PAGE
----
|Marbled Brown (it's a long way from the nearest oak woodland)!|
Search This Blog
Monday, 15 June 2015
On the mountain.
The Afon Cennen, that babbling brook that passes so scenically beneath Castell Carreg Cennen's stern gaze, begins its journey high up in the peat bogs of Y Mynydd Du to the north-east of the Tair Carn ridge. It plunges steeply down the northern scarp slope, but cannot be seen, for it flows beneath boulders in the massive ravine that it made at the end of the last ice age, perhaps 10,000 years ago. It was in that ravine that I determined to place my tiny actinic trap last night.
The last time I tried trapping here was in late March; it was quite warm in the valley, but I soon found that this was not the case up high. I sat with the trap as the wind increased and whistled up the ravine and the temperature dropped to near freezing. I packed up at midnight, having captured one moth (a Red Chestnut) and struggled back down the ravine and home to Cwmllwyd.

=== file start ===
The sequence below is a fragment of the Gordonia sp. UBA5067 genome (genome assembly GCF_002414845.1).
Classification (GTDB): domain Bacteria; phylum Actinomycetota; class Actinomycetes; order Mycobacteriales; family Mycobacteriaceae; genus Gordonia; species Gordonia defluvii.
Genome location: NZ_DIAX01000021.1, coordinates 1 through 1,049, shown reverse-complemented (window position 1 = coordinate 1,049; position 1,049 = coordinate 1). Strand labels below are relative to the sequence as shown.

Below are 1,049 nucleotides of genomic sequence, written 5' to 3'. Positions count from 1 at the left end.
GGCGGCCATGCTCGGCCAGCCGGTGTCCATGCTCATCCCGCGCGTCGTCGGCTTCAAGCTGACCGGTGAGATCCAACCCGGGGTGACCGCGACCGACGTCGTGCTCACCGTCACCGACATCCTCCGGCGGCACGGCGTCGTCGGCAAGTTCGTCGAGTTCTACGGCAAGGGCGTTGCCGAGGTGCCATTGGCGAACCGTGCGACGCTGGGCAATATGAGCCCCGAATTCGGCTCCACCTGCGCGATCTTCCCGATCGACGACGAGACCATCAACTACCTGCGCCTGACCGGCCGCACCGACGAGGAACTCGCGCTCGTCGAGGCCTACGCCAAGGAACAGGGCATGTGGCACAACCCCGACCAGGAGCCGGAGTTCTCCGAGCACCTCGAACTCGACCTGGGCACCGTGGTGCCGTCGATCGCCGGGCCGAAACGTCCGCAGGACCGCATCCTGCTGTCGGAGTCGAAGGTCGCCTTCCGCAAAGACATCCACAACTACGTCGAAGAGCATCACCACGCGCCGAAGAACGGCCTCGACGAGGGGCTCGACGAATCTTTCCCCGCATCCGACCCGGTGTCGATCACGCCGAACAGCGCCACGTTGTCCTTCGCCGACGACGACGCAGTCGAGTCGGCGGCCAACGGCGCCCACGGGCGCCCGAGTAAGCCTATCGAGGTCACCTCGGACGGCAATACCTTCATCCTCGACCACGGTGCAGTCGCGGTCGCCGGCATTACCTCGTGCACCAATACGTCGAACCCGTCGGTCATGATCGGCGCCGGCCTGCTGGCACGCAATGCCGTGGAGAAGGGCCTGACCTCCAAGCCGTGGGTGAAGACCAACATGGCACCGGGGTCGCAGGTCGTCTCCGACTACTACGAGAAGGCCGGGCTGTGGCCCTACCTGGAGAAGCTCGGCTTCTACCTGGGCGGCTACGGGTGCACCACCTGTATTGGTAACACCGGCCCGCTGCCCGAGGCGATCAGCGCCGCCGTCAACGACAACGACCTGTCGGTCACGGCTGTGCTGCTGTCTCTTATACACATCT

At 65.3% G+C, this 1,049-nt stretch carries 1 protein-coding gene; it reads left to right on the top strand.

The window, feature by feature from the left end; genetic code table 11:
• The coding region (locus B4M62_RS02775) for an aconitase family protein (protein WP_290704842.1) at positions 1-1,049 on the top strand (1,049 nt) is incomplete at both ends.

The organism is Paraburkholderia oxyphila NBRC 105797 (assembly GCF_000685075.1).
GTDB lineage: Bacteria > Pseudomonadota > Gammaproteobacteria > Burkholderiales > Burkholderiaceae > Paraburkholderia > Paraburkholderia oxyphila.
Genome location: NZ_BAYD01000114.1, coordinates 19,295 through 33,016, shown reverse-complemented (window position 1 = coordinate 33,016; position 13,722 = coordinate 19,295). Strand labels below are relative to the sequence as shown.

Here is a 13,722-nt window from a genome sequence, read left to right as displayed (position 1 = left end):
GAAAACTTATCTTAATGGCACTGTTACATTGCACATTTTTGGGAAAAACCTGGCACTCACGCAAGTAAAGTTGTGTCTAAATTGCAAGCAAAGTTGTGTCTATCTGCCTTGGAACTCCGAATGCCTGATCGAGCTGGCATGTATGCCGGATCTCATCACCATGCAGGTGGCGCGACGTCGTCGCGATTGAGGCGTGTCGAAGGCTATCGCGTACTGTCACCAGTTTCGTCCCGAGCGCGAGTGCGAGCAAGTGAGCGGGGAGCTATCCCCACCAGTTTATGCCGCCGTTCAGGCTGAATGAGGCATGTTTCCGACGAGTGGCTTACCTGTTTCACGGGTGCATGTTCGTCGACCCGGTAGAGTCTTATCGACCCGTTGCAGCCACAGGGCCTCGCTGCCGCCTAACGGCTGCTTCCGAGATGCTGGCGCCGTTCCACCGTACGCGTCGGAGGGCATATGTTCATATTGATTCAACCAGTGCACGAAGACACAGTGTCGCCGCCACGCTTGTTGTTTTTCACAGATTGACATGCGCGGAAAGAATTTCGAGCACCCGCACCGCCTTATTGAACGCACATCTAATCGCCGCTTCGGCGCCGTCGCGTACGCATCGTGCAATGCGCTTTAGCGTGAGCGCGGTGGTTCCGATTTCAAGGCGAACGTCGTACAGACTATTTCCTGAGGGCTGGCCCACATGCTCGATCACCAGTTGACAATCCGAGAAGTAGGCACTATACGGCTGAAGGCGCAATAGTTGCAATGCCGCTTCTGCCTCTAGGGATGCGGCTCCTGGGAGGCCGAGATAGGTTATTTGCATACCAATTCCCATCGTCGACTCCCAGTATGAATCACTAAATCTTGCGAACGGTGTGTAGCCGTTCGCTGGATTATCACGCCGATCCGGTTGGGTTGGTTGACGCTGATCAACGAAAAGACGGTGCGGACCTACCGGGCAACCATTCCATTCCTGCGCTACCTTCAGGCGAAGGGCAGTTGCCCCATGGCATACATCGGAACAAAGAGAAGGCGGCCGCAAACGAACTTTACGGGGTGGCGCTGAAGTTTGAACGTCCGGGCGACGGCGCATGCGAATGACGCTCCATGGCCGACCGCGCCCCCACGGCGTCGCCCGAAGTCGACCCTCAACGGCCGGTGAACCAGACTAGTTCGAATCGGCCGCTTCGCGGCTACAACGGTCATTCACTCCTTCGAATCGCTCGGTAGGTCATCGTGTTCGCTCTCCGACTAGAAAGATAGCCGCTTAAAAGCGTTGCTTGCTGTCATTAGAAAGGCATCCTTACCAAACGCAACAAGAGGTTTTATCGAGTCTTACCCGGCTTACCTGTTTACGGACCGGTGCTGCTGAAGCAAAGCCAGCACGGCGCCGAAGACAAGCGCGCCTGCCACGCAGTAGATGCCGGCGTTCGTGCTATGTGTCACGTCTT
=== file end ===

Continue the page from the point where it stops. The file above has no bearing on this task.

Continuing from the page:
Last night, however, was rather more fruitful. I climbed up the mountain in daylight, setting up the trap at about 1400 feet, checked that the sensor was functioning and would light the trap at dusk and went home. This meant that I had to be up and away up the mountain again at dawn, easier this time without the weight of the kit. Was it worth it? Well, I hope you will agree that it was. 15 species put in an appearance and I think that some of these are worth showing below.
Grey Mountain Carpet (it was very flighty, so I've put it in the fridge to calm down, when I hope for a better photo)